Contribution of Herzberg’s theory to work

 Herzberg considered hygiene factors to be very

important for an organization to maintain its human
resources; but these were not motivators.
 Employees are motivated only if they have a
challenging job which not only gives them an
opportunity to achieve something, get recognition,
advance in their careers and grow in the
organization, but also allows them to handle greater

 Important motivators are:-
 a) work itself
 b) clear achievable goals
 c) appreciation for good work
 d) giving adequate responsibilities to
 employees
 e) career growth

 Some important hygiene factors are:-

 a) administrative policies
 b) presence of able supervisors
 c) fair pay
 d) good interpersonal relations
 e) conducive working conditions

Alderfer’s ERG Theory

Alderfer recognized the importance of categorizing

needs and saw that there was a definite distinction
between lower-level and higher-level needs.
According to Alderfer, there are three basic groups of
core needs:

1. Existence needs (E) – These are associated with

the survival and physiological well-being of an

2. Relatedness needs (R) – These needs emphasize
the significance of social and interpersonal
3. Growth needs (G) – These needs are related to a
person’s inner desire for personal growth and

 According to the ERG theory, a person’s background
or cultural environment may cause the relatedness
needs to predominate over unfulfilled existence
 The intensity of growth needs will increase with an
increase in the degree to which they are satisfied.


 The process theories of motivation deal with the

cognitive antecedents that go into motivation or
effort, and more specifically, with the way the
cognitive antecedents of an individual relate to one

Vroom’s Expectancy Theory of

 The theory is based on three variables - valence,

instrumentality and expectancy – and is therefore
commonly termed VIE theory.

Meaning of the variables
 Valence (V) denotes the strength of an individual’s
preference for a particular outcome.
 Instrumentality (I) refers to the degree to which a
first-level outcome would help in attaining the
desired second-level outcome. Instrumentality
serves as an input for valence.
 Expectancy (E) is the probability (ranging from 0 to
1) that performing a specific action would produce a
particular first-level outcome or effort.
 For e.g.-
 Superior performance of an employee is the
first-level outcome, which is considered
instrumental for getting a promotion, the
second-level outcome.

 Expectancy is the effort to achieve first-level

 Instrumentality relates first-level outcome to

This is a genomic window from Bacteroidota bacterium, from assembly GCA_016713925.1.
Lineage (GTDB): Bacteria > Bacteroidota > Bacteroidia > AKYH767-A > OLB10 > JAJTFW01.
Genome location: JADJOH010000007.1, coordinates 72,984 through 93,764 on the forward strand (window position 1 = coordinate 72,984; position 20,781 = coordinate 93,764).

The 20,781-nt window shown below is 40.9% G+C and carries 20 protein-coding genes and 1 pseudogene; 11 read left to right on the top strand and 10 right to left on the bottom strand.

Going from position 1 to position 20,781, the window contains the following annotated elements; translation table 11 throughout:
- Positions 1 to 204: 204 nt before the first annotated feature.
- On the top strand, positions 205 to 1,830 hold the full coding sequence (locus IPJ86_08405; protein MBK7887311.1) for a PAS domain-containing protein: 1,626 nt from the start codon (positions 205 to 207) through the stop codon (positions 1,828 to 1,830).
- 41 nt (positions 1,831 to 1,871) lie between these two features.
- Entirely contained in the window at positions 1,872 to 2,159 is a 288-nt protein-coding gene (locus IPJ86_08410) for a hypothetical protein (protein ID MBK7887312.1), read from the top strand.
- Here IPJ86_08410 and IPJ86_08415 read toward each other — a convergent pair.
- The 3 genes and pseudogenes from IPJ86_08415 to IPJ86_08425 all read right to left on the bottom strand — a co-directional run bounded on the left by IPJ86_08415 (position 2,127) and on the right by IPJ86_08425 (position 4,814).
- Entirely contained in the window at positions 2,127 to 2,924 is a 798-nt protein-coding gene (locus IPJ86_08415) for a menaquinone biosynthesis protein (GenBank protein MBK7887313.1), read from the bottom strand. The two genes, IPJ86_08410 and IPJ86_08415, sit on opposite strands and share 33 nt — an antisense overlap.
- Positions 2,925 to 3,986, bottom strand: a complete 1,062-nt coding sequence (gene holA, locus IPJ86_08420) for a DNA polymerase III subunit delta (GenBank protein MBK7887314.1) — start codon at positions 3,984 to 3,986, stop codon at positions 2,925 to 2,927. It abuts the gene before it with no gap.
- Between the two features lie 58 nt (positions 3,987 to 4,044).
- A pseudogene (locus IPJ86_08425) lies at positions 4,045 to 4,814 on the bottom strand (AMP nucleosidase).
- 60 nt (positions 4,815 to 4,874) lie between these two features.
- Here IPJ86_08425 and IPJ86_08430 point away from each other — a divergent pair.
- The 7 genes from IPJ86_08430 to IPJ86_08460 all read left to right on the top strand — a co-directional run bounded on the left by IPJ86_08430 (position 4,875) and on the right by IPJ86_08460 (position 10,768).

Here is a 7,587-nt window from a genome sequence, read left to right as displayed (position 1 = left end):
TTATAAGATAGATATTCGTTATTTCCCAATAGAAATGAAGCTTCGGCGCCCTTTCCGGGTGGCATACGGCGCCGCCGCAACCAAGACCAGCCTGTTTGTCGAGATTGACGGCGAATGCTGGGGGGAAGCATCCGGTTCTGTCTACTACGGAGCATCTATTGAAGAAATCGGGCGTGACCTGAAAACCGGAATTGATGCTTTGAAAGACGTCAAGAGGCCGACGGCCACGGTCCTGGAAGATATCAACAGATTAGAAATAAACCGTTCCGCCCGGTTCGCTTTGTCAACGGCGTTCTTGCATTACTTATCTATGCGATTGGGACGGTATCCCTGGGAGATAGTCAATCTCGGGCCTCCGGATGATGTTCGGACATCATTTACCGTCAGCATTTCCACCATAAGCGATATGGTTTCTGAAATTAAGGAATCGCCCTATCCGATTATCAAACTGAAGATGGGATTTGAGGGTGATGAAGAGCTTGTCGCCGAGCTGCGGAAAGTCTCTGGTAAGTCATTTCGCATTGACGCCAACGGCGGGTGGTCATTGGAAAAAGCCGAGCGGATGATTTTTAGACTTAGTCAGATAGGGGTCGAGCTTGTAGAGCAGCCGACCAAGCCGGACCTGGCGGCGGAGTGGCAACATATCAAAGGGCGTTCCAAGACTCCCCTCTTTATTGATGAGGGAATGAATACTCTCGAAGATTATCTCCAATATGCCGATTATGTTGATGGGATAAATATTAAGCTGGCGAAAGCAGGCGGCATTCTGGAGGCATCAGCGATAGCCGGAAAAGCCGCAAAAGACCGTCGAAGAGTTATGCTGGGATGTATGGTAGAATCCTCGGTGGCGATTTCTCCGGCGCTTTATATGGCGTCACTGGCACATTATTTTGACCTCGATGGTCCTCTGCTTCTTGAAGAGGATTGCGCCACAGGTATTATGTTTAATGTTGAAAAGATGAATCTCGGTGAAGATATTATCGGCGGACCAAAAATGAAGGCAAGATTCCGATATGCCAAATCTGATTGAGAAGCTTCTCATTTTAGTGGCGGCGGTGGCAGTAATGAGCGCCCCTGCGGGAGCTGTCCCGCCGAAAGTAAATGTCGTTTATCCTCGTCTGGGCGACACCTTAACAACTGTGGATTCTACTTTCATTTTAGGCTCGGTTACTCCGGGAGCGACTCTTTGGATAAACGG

second-level outcome.

Three types of relationships are identified in Vroom’s

i. Effort-performance relationship: This shows an

individual’s perception of the probability that a
specific level of performance would result if he
exerts a certain amount of effort.
ii. Performance-reward relationship: It denotes the
extent of an individual’s belief that a particular level
of performance would result in achieving the
desired outcome.

iii. Rewards-personal goals relationship: This refers
to the degree to which an individual’s personal
goals or needs are satisfied by the rewards given
by the organization and his perception of the
attractiveness of these rewards.

The Porter-Lawler Model
The model holds that performance in an organization is
dependent on three factors:
1. An employee should have the desire to perform,
i. e. he must feel motivated to accomplish the task.
2. Motivation alone cannot ensure successful
performance of a task. The employee should also
have the abilities and skills required to successfully
perform the task.

3. The employee should have a clear perception of his
role in the organization and an accurate knowledge
of the job requirements. This will enable him to focus
his efforts on accomplishing the assigned tasks.


Equity Theory

 The degree of equity or inequity perceived by an

employee with reference to his work situation plays a
major role in work performance and satisfaction.
 An employee compares the outcome: what he gets from
his job in relation to what he gives to the job, i.e. job

Equity is represented schematically as:
Person’s outcomes Other’s outcomes
Person’s inputs Other’s inputs
Inequity is represented as followed:
Person’s outcomes Other’s outcomes
Person’s inputs Other’s inputs
Person’s outcomes Other’s outcomes
Person’s inputs Other’s inputs

The various referent comparisons used by an
employee are:
i) Self-inside: The employee compares his
experiences in the present position with the
experiences of those holding a similar position in the
same organization.
ii) Self-outside: The employee compares his
experiences in the present position with the
experiences of those holding a similar position in
another organization.

iii) Other-inside : The employee compares his
experience in the present position with the
experience of another individual or group of
individuals holding a different position but belonging